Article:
3. Heavy-Weight Designer Shingles: Within this category there are many different designs depending on the “look” you want to create for your home.  Talk to your Tuttle Representative and they can bring books and samples out to help you decide which one will be best for your home.  Other than design, the most noticeable difference in this product is the thickness and the weight.  It is not uncommon for these products to weigh two and even three times as much as an Architectural Shingle.  If you are considering this upgrade, allow extra time for the project to be completed and expect some delays.  We will need to order an engineer’s report to verify the roof structure was constructed strong enough to hold the additional weight.  In addition, these products are not usually stock items and will require more time for special order and delivery.

Within these three design types advances in technology have also resulted in new “Impact Resistant” Shingles.  To the eye, these products look the same but many of them are constructed of material other than asphalt; SBS Modified Rubber is one such material.  If impact resistant shingles are something you would like to consider for your home, let your Tuttle Representative know and they will be happy to discuss your options with you.

Further research and information can be found through your Tuttle Representative and the manufacturer.  Today there are only four major manufacturers of shingles we would recommend. Here are the links to their websites:

                                                                                                             

Wood Shingles and Shakes: With the increase of composition shingle options natural wood is less common than it once was, but it still makes for a very sound and beautiful roof.  The shakes and shingles are made commonly made from cedar, redwood, southern pine and other woods. Originally these were all handmade, but today machine-sawn is much more common.   A point to consider: Some local building codes limit the use of wood shingles and shakes because of concerns about fire resistance. Many wood shingles and shakes only have Class C fire ratings or no ratings at all. However, Class A fire ratings are available for certain wood shingle products that incorporate a factory-applied, fire-resistant treatment.

Tile (Clay or Concrete): Tile roofing is considered a very durable roofing material, and will hold up to almost all severe weather conditions.  If you have a tile roof already, it should still be checked after a severe weather event but it is likely there is no damage to the roof.  Originally, this product was specific to Spanish and Mission Style architecture, but today a variety of shapes and styles are manufactured.  Similar to Heavy-Weight Designer Shingles the roof must be engineered to hold the weight of this product, without the proper engineering this upgrade would not be possible.

SlateUnlike tile roofing, which is manufactured, slate is 100% natural, dug right out of the ground and cut to size.  Within the United States it is commonly quarried in Vermont, New York, Pennsylvania and Virginia.  Because it is 100% natural, the color and quality is dependent on the geographic location and the depth of the ground which it was dug from.  Considered a 100 year product and virtually indestructible, it is, however, more expensive than other roofing materials.  In addition, its application requires special skill and experience.  Like other heavy weight products the roof must be properly engineered to hold the weight of the roof; tests must be performed before installation if this is considered as an upgrade.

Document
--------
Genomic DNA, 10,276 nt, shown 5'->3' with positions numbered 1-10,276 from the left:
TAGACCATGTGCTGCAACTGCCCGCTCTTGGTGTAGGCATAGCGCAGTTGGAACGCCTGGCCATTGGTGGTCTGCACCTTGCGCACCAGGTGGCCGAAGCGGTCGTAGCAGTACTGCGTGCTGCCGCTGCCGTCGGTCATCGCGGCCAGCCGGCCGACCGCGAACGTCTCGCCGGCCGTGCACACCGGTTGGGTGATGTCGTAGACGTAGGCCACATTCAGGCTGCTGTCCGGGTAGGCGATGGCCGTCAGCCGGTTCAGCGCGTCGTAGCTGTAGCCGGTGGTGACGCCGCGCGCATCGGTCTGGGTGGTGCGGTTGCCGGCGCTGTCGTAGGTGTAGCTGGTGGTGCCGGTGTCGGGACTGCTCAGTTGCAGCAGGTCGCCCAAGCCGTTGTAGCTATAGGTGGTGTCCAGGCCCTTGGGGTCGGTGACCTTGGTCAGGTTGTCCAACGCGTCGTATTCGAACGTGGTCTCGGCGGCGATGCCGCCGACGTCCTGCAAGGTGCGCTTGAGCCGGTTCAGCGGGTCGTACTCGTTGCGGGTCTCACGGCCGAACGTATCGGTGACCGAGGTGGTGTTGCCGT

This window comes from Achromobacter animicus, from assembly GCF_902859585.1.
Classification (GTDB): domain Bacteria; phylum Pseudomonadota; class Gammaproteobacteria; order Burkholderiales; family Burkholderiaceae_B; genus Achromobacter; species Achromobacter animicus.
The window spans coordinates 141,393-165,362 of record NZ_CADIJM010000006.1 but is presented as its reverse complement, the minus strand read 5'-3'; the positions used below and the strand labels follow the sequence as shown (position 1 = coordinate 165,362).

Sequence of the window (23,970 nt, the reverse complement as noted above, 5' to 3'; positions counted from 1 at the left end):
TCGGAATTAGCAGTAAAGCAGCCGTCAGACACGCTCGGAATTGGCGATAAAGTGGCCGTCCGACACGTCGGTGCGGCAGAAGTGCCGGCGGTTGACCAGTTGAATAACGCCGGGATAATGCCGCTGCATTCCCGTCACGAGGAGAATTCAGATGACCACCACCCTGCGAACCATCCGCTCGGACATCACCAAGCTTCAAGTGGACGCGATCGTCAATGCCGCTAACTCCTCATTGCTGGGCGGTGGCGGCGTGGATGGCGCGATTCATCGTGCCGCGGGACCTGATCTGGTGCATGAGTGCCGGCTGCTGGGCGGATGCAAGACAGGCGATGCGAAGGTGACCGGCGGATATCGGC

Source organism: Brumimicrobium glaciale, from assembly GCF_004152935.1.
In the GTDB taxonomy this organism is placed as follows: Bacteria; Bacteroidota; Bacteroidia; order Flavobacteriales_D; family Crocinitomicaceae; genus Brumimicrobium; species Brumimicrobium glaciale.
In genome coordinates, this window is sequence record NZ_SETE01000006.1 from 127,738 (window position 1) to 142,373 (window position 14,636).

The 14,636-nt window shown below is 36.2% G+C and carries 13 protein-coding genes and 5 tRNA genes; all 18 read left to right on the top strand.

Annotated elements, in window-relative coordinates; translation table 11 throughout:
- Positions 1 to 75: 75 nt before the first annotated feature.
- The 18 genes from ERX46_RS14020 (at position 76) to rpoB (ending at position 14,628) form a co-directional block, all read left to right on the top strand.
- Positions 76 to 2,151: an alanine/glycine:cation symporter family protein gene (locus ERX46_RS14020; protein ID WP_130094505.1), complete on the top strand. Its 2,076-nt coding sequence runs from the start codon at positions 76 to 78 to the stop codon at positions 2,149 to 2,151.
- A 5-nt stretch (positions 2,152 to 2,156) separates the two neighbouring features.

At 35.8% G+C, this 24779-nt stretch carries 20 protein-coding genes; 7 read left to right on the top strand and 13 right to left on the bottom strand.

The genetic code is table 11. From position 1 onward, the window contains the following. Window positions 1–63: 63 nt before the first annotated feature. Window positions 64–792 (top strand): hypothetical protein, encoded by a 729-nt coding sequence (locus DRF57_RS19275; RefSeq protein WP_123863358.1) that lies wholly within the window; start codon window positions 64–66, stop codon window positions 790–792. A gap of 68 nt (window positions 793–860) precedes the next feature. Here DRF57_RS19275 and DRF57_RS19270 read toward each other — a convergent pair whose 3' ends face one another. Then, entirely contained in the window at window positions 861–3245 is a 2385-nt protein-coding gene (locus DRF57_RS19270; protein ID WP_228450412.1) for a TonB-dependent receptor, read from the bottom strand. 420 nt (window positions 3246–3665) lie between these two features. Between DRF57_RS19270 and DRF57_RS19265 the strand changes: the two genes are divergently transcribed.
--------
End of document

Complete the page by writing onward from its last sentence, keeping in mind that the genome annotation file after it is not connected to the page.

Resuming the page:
Metal:  Metal roofing has probably seen the greatest increase in the variety of product availability.  Originally it was thought of as a low-slope roofing material and more common in commercial and industrial construction.  But today, standing seam, simulated aluminum shakes, stone coated steel and the like have been found to be a popular roofing alternative for steep-slope roofs.   Metal roofing has many advantages and weighs much less than other premium products, but carries a significant cost premium.

Synthetic RoofingAs with so many things, technology has resulted in a variety of other products being used to produce roof coverings.  Materials such as: plastic, fiberglass, PVC, and rubber are some of the synthetic options available.  Most of these are designed to simulate various traditional roof coverings, such as slate, wood shingles, and shakes. However, they do not necessarily have the same properties and many of them have not been available long enough to know how they will perform long-term.

Other Factors to Consider

Roof replacements are expensive and it cannot be changed after the decision is made.  Tuttle Contracting recommends that the pros and cons of each choice should be considered before making the decision:

  • How long do you plan to say in the house?
  • Will the product improve resale value?
  • Is the decision purely cosmetic or are there functional advantages?
  • Are there local climate reasons to choose or avoid certain products?
  • How often does your area have damaging severe weather?
  • How much is your deductible?  Meaning is it cheaper to put on two or three roofs than to pay the cost of one upgrade?
  • Are other houses in the neighborhood making upgrades?
  • Will the insurance company offer a premium discount if you install an upgraded roof?  If so, how much of a discount?  And, what do you forfeit if you elect to take the discount?